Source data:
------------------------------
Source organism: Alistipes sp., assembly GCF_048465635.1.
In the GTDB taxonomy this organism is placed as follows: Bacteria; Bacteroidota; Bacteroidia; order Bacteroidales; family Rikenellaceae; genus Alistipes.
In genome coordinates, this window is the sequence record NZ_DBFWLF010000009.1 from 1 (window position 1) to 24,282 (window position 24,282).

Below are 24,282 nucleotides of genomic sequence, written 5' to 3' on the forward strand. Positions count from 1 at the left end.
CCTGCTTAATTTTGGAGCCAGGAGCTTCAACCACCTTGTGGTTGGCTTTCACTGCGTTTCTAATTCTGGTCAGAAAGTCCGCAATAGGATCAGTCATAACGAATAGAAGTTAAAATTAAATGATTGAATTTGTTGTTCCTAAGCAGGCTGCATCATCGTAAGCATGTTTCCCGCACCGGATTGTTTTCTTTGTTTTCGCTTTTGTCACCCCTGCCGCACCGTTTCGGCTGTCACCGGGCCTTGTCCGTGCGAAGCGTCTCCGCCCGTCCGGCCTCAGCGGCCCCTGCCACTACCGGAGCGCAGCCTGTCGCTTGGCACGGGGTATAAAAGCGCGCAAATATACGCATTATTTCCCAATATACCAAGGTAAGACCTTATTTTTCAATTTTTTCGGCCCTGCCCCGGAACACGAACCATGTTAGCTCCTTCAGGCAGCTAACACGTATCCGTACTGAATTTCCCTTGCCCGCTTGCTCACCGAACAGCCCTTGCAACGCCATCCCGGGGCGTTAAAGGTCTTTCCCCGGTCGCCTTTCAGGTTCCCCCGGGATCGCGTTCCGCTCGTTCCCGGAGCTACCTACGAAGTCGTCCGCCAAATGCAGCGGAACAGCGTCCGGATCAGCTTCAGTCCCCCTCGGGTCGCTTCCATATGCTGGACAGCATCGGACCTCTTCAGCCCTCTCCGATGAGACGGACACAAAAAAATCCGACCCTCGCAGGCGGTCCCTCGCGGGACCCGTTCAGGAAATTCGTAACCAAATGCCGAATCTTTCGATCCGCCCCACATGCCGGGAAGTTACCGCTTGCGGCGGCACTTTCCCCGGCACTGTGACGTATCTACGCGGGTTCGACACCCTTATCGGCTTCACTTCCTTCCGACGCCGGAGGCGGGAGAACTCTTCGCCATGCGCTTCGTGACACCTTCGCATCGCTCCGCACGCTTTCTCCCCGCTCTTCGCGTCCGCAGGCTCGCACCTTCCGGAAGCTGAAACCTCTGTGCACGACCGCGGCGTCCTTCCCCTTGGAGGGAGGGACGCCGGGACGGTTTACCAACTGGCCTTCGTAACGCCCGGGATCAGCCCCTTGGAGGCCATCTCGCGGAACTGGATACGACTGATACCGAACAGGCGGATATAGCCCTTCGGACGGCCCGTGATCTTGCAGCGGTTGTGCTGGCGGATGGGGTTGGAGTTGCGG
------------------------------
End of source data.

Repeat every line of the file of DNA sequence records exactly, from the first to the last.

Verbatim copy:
Source organism: Alistipes sp., assembly GCF_048465635.1.
In the GTDB taxonomy this organism is placed as follows: Bacteria; Bacteroidota; Bacteroidia; order Bacteroidales; family Rikenellaceae; genus Alistipes.
In genome coordinates, this window is the sequence record NZ_DBFWLF010000009.1 from 1 (window position 1) to 24,282 (window position 24,282).

Below are 24,282 nucleotides of genomic sequence, written 5' to 3' on the forward strand. Positions count from 1 at the left end.
CCTGCTTAATTTTGGAGCCAGGAGCTTCAACCACCTTGTGGTTGGCTTTCACTGCGTTTCTAATTCTGGTCAGAAAGTCCGCAATAGGATCAGTCATAACGAATAGAAGTTAAAATTAAATGATTGAATTTGTTGTTCCTAAGCAGGCTGCATCATCGTAAGCATGTTTCCCGCACCGGATTGTTTTCTTTGTTTTCGCTTTTGTCACCCCTGCCGCACCGTTTCGGCTGTCACCGGGCCTTGTCCGTGCGAAGCGTCTCCGCCCGTCCGGCCTCAGCGGCCCCTGCCACTACCGGAGCGCAGCCTGTCGCTTGGCACGGGGTATAAAAGCGCGCAAATATACGCATTATTTCCCAATATACCAAGGTAAGACCTTATTTTTCAATTTTTTCGGCCCTGCCCCGGAACACGAACCATGTTAGCTCCTTCAGGCAGCTAACACGTATCCGTACTGAATTTCCCTTGCCCGCTTGCTCACCGAACAGCCCTTGCAACGCCATCCCGGGGCGTTAAAGGTCTTTCCCCGGTCGCCTTTCAGGTTCCCCCGGGATCGCGTTCCGCTCGTTCCCGGAGCTACCTACGAAGTCGTCCGCCAAATGCAGCGGAACAGCGTCCGGATCAGCTTCAGTCCCCCTCGGGTCGCTTCCATATGCTGGACAGCATCGGACCTCTTCAGCCCTCTCCGATGAGACGGACACAAAAAAATCCGACCCTCGCAGGCGGTCCCTCGCGGGACCCGTTCAGGAAATTCGTAACCAAATGCCGAATCTTTCGATCCGCCCCACATGCCGGGAAGTTACCGCTTGCGGCGGCACTTTCCCCGGCACTGTGACGTATCTACGCGGGTTCGACACCCTTATCGGCTTCACTTCCTTCCGACGCCGGAGGCGGGAGAACTCTTCGCCATGCGCTTCGTGACACCTTCGCATCGCTCCGCACGCTTTCTCCCCGCTCTTCGCGTCCGCAGGCTCGCACCTTCCGGAAGCTGAAACCTCTGTGCACGACCGCGGCGTCCTTCCCCTTGGAGGGAGGGACGCCGGGACGGTTTACCAACTGGCCTTCGTAACGCCCGGGATCAGCCCCTTGGAGGCCATCTCGCGGAACTGGATACGACTGATACCGAACAGGCGGATATAGCCCTTCGGACGGCCCGTGATCTTGCAGCGGTTGTGCTGGCGGATGGGGTTGGAGTTGCGG